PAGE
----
The average house price in the UK has increased from £271,000 to £287,000 in the past year, according to the Office of National Statistics (ONS), a year on year increase of 7%.
This could leave millions of home owners with a nice Christmas gift of around £16,000 extra equity in their home.
Location, location, location
But the amount house prices have risen varies considerably by area, average house prices reached around:
- £530,000 in London (up from £504,000)
- £300,000 in England (up from £283,000)
- £174,000 in Wales (up from £172,000)
- £196,000 in Scotland (up from £194,000)
- £158,000 in Northern Ireland (up from £137,000)
Why have house prices risen?
The December edition of the ONS House Price Index report states that house price rises are being driven by lack of housing supply, with the construction of new homes down 1.7% year on year.
Coupled with this has been a strong demand for houses, possibly off the back of government commitment to the Help to Buy scheme, which will be expanded after April 2016.
There may also be a link with the announcement that anyone buying a second home after April 2016 will face an extra 3% Stamp Duty charge, whether it’s for a holiday home or a buy-to-let property, causing a temporary drive to buy property before it comes into effect.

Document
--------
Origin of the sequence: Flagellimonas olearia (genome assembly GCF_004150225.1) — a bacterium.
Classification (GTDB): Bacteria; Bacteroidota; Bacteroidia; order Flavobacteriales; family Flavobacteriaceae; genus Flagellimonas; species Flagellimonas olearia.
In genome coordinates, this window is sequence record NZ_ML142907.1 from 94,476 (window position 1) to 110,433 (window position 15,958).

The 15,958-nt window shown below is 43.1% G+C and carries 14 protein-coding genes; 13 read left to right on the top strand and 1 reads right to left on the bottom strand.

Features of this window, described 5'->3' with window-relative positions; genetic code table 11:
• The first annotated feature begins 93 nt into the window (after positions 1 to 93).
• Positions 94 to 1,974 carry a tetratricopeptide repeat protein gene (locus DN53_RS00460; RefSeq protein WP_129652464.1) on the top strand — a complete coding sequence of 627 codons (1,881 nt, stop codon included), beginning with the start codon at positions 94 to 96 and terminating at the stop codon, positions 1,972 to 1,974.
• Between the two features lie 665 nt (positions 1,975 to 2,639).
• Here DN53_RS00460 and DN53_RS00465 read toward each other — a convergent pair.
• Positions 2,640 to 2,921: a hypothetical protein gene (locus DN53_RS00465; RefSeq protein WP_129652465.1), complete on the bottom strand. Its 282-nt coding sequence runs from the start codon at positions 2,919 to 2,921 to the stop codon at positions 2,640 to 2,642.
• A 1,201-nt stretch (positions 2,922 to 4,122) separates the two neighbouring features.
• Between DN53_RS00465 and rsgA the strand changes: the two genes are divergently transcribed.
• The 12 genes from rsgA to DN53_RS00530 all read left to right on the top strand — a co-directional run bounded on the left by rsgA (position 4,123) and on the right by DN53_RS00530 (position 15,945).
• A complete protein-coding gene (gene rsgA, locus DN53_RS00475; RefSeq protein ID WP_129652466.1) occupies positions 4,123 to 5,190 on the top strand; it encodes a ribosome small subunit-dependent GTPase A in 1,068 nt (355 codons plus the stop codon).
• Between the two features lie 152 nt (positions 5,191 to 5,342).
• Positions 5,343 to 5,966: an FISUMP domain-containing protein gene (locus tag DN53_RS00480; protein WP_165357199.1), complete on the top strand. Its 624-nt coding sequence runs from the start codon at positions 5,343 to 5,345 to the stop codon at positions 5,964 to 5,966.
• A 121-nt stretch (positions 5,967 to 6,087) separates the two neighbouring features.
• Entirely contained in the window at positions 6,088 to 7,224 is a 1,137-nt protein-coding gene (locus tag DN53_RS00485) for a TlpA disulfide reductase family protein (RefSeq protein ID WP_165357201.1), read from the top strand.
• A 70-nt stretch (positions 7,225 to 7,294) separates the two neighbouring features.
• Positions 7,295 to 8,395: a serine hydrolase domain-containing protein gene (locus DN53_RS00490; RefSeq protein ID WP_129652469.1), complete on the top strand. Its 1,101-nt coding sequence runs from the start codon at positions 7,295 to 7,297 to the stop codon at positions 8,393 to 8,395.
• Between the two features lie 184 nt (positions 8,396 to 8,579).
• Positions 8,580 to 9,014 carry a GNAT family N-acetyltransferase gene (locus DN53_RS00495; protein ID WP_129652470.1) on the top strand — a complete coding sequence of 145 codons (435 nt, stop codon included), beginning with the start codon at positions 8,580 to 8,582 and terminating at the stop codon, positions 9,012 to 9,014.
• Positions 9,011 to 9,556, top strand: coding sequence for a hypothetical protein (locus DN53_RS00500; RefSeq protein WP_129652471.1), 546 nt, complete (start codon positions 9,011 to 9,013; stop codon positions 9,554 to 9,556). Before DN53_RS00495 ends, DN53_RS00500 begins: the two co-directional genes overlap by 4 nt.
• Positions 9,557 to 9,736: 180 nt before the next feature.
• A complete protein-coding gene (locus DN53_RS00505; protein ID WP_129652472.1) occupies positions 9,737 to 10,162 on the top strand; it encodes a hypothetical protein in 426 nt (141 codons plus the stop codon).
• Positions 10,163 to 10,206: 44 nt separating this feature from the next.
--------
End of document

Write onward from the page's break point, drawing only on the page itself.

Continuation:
Borrowing against the value of your home
Equity is the share you own of the value of your home. The value of your home going up is one of the ways you can increase your equity, the other is to pay down your mortgage debt with a repayment mortgage (but not an interest-only mortgage).
It’s relatively common to borrow against equity by remortgaging to get a cash lump sum, whether to pay for home improvements that can add more value, retirement, weddings or other expensive things.
Our guide on equity and how to use it for borrowing explains more about what you need to know, as well as what to watch out for.